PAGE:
A little avocado tree
Happy Tuesday readers, today with a short fresh juice post this morning, I thought I would introduce you to one of my roommates. This cute little avocado tree is a new addition to the family of lovely plants that embellish my smaller than 800 sq foot apt. Something about having plants around makes a space feel more than just a space, like a home.
I have been starting avocado seeds for a few years now, every few weeks I will keep a seed and try it out. Unfortunately only about one in three of those makes it to an actual seedling, but it's sure a fun experiment. So far, I have found that the ratio of pits that will sprout is not contingent on being organic or not. The same ratio applies.
This guy is almost two months old now. He is just about ready for a good sized pot to be planted in. He will move from a space near the sink where there is good light to the top of my cabinets. With 17 foot ceilings in my loft, the light pours into the windows and the heat stays up on top of the kitchen cabinets. Mabel (my crazy ocicat) also enjoys lounging up there, especially in the winter when the hot air blows directly to that one spot where the avocado trees love to live.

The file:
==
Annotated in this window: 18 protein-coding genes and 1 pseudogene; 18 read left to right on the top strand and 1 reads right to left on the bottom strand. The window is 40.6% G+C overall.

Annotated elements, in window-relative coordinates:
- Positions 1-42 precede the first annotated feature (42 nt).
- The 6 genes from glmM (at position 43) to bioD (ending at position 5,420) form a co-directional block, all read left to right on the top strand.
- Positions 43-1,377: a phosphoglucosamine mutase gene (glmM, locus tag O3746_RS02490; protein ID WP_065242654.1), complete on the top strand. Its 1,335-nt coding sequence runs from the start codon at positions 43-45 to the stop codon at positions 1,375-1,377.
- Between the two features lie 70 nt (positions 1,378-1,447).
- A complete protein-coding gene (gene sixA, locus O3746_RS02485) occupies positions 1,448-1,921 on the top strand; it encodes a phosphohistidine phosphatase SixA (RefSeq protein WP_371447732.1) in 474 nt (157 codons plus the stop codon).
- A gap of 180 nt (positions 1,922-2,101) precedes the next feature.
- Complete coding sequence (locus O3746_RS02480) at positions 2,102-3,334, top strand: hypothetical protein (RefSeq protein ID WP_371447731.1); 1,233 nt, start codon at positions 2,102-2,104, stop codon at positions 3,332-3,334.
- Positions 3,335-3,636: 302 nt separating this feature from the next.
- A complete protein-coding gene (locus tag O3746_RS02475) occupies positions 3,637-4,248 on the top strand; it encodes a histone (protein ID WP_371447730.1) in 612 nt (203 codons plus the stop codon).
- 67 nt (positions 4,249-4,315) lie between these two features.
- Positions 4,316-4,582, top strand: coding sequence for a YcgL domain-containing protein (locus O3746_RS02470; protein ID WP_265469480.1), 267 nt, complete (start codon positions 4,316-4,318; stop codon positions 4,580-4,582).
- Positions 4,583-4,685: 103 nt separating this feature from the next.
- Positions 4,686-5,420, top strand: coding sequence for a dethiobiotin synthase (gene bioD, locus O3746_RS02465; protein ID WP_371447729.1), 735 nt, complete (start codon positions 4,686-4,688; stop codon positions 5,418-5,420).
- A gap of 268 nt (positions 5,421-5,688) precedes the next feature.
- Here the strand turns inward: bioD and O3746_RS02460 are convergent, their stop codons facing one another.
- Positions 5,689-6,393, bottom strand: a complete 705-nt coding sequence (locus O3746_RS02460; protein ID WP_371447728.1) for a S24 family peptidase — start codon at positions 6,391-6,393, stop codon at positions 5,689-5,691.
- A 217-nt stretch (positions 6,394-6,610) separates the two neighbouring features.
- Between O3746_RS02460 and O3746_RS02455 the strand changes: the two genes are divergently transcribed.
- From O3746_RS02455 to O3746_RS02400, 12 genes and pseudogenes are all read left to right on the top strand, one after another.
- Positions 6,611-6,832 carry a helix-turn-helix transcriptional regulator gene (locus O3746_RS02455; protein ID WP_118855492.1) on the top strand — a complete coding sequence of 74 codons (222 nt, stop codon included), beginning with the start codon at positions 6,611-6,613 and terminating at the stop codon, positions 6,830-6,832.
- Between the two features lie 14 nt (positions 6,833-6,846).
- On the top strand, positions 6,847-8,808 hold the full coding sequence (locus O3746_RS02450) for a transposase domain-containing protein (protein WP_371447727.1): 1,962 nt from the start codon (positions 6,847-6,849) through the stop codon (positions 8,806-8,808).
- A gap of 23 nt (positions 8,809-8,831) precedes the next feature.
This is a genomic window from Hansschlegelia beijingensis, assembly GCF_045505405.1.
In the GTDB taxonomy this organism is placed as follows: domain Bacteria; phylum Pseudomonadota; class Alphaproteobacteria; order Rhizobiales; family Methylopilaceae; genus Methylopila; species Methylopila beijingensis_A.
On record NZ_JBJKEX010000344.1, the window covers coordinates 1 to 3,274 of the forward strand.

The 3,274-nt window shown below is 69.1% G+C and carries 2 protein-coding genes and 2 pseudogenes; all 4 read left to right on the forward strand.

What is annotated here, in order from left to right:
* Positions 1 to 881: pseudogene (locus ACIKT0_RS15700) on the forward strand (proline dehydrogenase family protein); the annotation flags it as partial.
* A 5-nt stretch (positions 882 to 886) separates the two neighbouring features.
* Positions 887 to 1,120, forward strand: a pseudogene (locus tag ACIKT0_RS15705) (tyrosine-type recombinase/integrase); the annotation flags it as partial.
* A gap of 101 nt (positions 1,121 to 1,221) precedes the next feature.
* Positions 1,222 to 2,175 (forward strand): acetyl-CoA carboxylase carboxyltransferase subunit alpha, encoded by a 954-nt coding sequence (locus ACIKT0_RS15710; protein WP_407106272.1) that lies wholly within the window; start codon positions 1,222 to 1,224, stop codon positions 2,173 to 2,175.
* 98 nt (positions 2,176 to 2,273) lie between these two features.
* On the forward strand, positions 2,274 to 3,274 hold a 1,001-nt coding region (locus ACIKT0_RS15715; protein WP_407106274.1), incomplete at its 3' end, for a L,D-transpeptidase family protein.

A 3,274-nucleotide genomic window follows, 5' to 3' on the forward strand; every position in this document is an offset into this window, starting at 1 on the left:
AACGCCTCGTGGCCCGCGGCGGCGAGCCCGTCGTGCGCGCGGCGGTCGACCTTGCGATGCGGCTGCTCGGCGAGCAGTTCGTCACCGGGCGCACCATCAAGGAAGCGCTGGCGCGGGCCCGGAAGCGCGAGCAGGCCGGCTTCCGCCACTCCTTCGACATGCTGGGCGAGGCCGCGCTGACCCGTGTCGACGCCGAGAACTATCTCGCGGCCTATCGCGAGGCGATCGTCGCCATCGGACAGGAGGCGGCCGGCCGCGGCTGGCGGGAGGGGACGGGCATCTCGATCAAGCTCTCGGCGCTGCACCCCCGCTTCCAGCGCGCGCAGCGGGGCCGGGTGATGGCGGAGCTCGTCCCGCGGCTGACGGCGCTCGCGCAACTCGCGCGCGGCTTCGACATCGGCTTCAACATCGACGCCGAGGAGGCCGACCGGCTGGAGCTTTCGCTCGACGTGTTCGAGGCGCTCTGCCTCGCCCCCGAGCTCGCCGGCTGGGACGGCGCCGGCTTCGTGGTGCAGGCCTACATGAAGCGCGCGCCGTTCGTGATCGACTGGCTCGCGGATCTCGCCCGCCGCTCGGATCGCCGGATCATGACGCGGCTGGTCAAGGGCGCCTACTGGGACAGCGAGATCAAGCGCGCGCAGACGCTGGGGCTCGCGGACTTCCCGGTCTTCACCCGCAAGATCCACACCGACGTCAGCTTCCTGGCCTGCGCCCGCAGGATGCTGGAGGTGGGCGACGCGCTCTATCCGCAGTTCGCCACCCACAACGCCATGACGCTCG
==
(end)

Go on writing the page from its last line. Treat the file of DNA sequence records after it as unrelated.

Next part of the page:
The key to growing an avocado plant is simple. Be patient. Clean the water, and know when to give up. The amount of light really does matter for these little guys, so starting them in the dead of winter will be slow moving. You will see a huge burst in growth when the days start to lengthen in spring. Next thing is that you want to peel the outside brown layer off at least on the top and bottom so that the root comes through easily. Unfortunately, I didn't follow my own advice here so my photo shows a brown covering, I got lucky with this guy - he was strong enough to do without a little grooming.
If the water keeps getting mildewy it's time to give up, there's a fine line between getting a seed to sprout and letting it decay in your home. You don't want to attract bugs. The last thing to remember is to give them a good home once they have sprouted and taken a good root. If they look like this guy, they are ready for a home. Don't over pot them or under pot them, usually the best idea is to go for something a little bit bigger than the length of the roots that already formed.
HOW TO ROOT UP AND PLANT AN AVOCADO TREE
eat an avocado.
clean and scrub all the avocado meat off the pit
put it in the back of your fruit bowl (clean) and keep it in the dark for 1-2 days.
with a mason jar and two-three toothpics prop the seed up with the pointy-end down.
Fill with water and wait. Yup. Just be patient. Make sure the water is always up at least 1/3-1/2 of the pit.